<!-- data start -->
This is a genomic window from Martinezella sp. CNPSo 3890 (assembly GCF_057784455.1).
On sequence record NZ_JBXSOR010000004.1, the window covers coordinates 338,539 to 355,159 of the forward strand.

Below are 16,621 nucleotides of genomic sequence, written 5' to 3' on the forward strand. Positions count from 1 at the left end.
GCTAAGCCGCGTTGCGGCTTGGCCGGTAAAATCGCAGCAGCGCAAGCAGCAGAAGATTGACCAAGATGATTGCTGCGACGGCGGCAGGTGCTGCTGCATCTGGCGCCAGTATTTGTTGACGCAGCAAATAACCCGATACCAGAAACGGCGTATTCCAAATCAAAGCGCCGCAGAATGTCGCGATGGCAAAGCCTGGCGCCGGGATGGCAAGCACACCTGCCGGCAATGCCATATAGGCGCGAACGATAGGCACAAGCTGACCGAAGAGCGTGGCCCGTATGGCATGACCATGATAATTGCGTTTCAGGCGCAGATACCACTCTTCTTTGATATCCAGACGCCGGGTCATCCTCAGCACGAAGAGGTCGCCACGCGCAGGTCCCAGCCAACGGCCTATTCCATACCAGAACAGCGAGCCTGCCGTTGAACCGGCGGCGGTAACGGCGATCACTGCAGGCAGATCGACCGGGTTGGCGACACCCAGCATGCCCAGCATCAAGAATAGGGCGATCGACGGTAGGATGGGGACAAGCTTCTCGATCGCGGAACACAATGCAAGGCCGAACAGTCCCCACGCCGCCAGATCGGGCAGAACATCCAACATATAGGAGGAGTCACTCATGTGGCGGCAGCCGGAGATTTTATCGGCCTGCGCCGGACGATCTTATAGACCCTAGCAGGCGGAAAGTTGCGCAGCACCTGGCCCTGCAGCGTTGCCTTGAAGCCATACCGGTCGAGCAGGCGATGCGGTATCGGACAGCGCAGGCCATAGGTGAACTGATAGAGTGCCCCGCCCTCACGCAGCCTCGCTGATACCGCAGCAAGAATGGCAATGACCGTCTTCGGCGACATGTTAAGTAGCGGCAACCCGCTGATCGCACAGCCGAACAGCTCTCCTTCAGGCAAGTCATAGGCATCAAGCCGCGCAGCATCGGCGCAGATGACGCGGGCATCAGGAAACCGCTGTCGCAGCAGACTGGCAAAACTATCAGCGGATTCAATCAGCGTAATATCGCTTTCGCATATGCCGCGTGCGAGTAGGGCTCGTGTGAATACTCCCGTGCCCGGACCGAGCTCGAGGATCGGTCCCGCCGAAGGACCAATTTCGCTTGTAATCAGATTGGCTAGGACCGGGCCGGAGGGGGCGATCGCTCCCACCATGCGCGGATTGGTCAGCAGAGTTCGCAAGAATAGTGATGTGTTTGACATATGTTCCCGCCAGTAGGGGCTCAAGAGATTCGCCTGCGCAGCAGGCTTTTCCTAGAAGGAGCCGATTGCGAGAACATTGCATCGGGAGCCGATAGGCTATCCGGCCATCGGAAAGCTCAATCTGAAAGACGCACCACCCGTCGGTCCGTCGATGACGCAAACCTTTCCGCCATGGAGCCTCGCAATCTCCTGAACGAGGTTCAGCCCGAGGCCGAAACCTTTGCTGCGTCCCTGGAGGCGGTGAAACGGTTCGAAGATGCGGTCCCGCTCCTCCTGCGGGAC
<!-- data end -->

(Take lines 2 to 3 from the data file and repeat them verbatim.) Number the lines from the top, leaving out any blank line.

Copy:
On sequence record NZ_JBXSOR010000004.1, the window covers coordinates 338,539 to 355,159 of the forward strand.

Below are 16,621 nucleotides of genomic sequence, written 5' to 3' on the forward strand. Positions count from 1 at the left end.